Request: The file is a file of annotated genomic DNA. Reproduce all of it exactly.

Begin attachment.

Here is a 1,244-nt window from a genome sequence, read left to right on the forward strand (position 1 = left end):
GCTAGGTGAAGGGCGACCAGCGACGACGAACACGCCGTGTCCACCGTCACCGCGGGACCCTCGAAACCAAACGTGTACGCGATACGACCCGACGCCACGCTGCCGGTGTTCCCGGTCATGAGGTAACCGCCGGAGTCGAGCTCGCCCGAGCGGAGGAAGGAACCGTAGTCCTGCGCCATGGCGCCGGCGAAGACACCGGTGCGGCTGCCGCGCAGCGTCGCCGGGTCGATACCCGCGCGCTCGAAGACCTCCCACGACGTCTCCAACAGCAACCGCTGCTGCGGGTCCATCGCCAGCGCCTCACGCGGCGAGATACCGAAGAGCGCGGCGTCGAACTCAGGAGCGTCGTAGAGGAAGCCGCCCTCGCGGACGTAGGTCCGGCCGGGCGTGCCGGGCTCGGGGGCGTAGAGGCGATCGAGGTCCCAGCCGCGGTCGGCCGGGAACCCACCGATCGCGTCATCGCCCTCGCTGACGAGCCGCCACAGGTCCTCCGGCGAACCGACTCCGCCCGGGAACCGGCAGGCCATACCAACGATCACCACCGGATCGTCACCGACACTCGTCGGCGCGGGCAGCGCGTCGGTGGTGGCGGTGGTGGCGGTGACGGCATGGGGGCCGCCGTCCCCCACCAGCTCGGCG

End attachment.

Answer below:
Here is a 1,244-nt window from a genome sequence, read left to right on the forward strand (position 1 = left end):
GCTAGGTGAAGGGCGACCAGCGACGACGAACACGCCGTGTCCACCGTCACCGCGGGACCCTCGAAACCAAACGTGTACGCGATACGACCCGACGCCACGCTGCCGGTGTTCCCGGTCATGAGGTAACCGCCGGAGTCGAGCTCGCCCGAGCGGAGGAAGGAACCGTAGTCCTGCGCCATGGCGCCGGCGAAGACACCGGTGCGGCTGCCGCGCAGCGTCGCCGGGTCGATACCCGCGCGCTCGAAGACCTCCCACGACGTCTCCAACAGCAACCGCTGCTGCGGGTCCATCGCCAGCGCCTCACGCGGCGAGATACCGAAGAGCGCGGCGTCGAACTCAGGAGCGTCGTAGAGGAAGCCGCCCTCGCGGACGTAGGTCCGGCCGGGCGTGCCGGGCTCGGGGGCGTAGAGGCGATCGAGGTCCCAGCCGCGGTCGGCCGGGAACCCACCGATCGCGTCATCGCCCTCGCTGACGAGCCGCCACAGGTCCTCCGGCGAACCGACTCCGCCCGGGAACCGGCAGGCCATACCAACGATCACCACCGGATCGTCACCGACACTCGTCGGCGCGGGCAGCGCGTCGGTGGTGGCGGTGGTGGCGGTGACGGCATGGGGGCCGCCGTCCCCCACCAGCTCGGCG